Senate Republicans Say FCC Lacks Authority To Tighten Data Breach Rules

Republicans in the Senate are urging the Federal Communications Commission to abandon a proposal that would tighten rules regarding telecoms' obligations to notify consumers about data breaches.

In a letter sent Tuesday to FCC Chair Jessica Rosenworcel, lawmakers say the FCC shouldn't move forward with the proposed rules, arguing they're “substantially similar” to regulations that were passed by the FCC in 2016 but revoked by Congress the following year.

“In this case, the FCC is defying clear and specific direction not to issue requirements that are substantially similar to parts of a rule disapproved by Congress,” Senators Ted Cruz (Texas), John Thune (South Dakota), Mitch McConnell (Kentucky) and Marsha Blackburn (Tennessee) wrote.

The FCC is scheduled to vote on the proposed rules Wednesday at its monthly meeting. The lawmakers are asking Rosenworcel to remove the proposal from the agenda.

The proposed data breach rules include provisions that would require telecoms to notify consumers, federal law-enforcement agencies and the Commission itself about all data breaches, including “inadvertent” ones. Rosenworcel first floated those rules last year. In January, the FCC unanimously voted to move forward with the proposal.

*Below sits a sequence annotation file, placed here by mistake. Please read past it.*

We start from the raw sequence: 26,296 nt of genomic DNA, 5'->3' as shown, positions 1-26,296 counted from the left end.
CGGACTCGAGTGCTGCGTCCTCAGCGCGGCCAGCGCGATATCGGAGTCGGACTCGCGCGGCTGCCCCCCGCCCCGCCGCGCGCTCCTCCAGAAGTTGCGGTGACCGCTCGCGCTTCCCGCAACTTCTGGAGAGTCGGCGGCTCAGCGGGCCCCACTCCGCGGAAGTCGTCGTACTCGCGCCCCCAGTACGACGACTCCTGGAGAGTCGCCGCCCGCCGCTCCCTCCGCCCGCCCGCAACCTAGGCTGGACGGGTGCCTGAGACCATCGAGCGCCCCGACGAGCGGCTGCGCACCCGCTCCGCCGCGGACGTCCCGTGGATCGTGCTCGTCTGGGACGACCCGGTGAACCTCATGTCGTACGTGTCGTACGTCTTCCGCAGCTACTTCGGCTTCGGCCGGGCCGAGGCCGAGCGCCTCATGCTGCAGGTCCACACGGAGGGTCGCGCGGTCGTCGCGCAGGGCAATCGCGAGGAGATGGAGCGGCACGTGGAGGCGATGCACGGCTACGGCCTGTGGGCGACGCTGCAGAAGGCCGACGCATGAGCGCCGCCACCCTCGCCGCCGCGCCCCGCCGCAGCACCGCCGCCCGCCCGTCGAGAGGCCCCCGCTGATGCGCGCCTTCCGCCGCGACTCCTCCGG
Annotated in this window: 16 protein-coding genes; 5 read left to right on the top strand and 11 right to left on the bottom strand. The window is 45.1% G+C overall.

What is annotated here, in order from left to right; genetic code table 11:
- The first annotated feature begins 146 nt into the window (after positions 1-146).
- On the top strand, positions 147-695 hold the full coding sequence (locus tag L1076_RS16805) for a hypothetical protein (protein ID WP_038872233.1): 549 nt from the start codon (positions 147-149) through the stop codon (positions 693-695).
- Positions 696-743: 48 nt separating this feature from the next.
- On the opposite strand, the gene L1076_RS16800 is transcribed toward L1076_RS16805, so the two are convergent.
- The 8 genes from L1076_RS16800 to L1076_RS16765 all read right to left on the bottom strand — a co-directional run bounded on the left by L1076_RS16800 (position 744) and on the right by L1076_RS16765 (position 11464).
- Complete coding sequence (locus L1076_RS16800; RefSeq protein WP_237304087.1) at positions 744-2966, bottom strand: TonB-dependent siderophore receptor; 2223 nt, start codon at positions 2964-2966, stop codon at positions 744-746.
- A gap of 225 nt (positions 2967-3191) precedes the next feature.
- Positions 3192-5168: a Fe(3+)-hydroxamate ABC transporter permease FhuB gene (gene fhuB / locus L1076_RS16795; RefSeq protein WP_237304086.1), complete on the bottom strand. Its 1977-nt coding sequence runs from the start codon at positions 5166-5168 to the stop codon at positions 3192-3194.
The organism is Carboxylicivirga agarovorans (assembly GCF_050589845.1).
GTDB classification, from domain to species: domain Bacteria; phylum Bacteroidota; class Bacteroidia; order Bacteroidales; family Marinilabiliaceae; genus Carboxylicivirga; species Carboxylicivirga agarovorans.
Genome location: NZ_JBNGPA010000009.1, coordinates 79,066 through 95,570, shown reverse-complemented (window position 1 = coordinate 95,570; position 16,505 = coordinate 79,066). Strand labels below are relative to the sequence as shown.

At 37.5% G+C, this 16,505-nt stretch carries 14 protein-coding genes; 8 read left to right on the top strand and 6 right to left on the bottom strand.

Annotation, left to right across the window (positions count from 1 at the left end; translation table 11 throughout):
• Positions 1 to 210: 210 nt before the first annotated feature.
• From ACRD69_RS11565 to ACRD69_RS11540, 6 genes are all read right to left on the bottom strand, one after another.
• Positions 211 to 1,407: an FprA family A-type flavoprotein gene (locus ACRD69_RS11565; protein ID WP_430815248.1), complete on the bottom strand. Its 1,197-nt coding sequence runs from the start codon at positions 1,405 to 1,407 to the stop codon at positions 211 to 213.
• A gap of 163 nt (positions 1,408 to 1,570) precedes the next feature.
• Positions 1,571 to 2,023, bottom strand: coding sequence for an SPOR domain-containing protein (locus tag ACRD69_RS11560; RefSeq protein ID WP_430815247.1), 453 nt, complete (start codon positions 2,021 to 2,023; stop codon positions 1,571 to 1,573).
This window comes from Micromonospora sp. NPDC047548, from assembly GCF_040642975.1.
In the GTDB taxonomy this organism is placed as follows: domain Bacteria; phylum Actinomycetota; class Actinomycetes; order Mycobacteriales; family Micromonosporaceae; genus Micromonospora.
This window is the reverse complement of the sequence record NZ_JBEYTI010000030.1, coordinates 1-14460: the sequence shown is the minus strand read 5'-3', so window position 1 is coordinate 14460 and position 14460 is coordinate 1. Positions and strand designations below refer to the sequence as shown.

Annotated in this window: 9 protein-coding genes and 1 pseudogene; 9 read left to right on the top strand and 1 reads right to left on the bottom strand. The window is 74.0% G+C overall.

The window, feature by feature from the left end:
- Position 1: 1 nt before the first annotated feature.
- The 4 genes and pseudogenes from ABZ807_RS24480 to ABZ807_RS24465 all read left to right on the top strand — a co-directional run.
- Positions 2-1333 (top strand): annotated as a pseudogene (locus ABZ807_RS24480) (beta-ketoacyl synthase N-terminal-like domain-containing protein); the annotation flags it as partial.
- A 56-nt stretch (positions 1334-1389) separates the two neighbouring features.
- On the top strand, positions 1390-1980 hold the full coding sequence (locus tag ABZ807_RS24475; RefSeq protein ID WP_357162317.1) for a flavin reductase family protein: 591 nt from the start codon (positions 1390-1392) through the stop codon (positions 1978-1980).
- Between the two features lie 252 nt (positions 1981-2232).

The 2016 data regulations -- which were revoked by Congress -- are best known for requiring broadband providers to obtain subscribers' opt-in consent before harnessing their web browsing data for targeted advertising. But those rules also included some provisions relating to security.

The Congressional Review Act, which dates to the 1990s, allows federal lawmakers to repeal some agency regulations, and also provides that agencies can't replace those regulations with “substantially similar” ones.

The meaning of “substantially similar” in this situation is unclear, and hasn't been tested in court, advocacy group Public Knowledge has previously said.

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